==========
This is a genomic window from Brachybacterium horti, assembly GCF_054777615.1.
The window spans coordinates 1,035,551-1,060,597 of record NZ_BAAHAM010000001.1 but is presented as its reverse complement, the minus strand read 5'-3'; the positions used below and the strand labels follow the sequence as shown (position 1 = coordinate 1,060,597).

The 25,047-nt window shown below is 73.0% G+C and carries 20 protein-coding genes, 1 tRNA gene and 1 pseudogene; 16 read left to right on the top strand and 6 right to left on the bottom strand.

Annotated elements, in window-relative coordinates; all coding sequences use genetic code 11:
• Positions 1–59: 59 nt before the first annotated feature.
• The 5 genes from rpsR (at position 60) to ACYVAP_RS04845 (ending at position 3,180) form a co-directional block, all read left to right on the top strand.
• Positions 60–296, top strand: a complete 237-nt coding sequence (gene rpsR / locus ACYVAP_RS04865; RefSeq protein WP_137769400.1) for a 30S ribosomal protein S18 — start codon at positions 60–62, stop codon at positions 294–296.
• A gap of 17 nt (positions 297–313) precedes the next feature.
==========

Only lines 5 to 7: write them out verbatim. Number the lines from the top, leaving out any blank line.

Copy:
• Positions 1–59: 59 nt before the first annotated feature.
• The 5 genes from rpsR (at position 60) to ACYVAP_RS04845 (ending at position 3,180) form a co-directional block, all read left to right on the top strand.
• Positions 60–296, top strand: a complete 237-nt coding sequence (gene rpsR / locus ACYVAP_RS04865; RefSeq protein WP_137769400.1) for a 30S ribosomal protein S18 — start codon at positions 60–62, stop codon at positions 294–296.